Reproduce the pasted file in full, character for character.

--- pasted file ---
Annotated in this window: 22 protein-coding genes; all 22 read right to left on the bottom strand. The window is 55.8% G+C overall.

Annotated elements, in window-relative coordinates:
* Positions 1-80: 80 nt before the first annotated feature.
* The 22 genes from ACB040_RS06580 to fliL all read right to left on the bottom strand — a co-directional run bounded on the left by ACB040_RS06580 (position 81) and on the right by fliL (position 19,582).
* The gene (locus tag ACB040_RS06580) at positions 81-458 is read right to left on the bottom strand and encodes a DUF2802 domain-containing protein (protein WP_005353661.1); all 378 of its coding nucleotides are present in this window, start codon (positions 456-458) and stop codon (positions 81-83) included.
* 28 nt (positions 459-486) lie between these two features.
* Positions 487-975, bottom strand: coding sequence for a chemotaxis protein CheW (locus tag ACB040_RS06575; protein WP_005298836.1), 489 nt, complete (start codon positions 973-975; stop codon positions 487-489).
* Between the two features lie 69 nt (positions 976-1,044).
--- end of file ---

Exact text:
Annotated in this window: 22 protein-coding genes; all 22 read right to left on the bottom strand. The window is 55.8% G+C overall.

Annotated elements, in window-relative coordinates:
* Positions 1-80: 80 nt before the first annotated feature.
* The 22 genes from ACB040_RS06580 to fliL all read right to left on the bottom strand — a co-directional run bounded on the left by ACB040_RS06580 (position 81) and on the right by fliL (position 19,582).
* The gene (locus tag ACB040_RS06580) at positions 81-458 is read right to left on the bottom strand and encodes a DUF2802 domain-containing protein (protein WP_005353661.1); all 378 of its coding nucleotides are present in this window, start codon (positions 456-458) and stop codon (positions 81-83) included.
* 28 nt (positions 459-486) lie between these two features.
* Positions 487-975, bottom strand: coding sequence for a chemotaxis protein CheW (locus tag ACB040_RS06575; protein WP_005298836.1), 489 nt, complete (start codon positions 973-975; stop codon positions 487-489).
* Between the two features lie 69 nt (positions 976-1,044).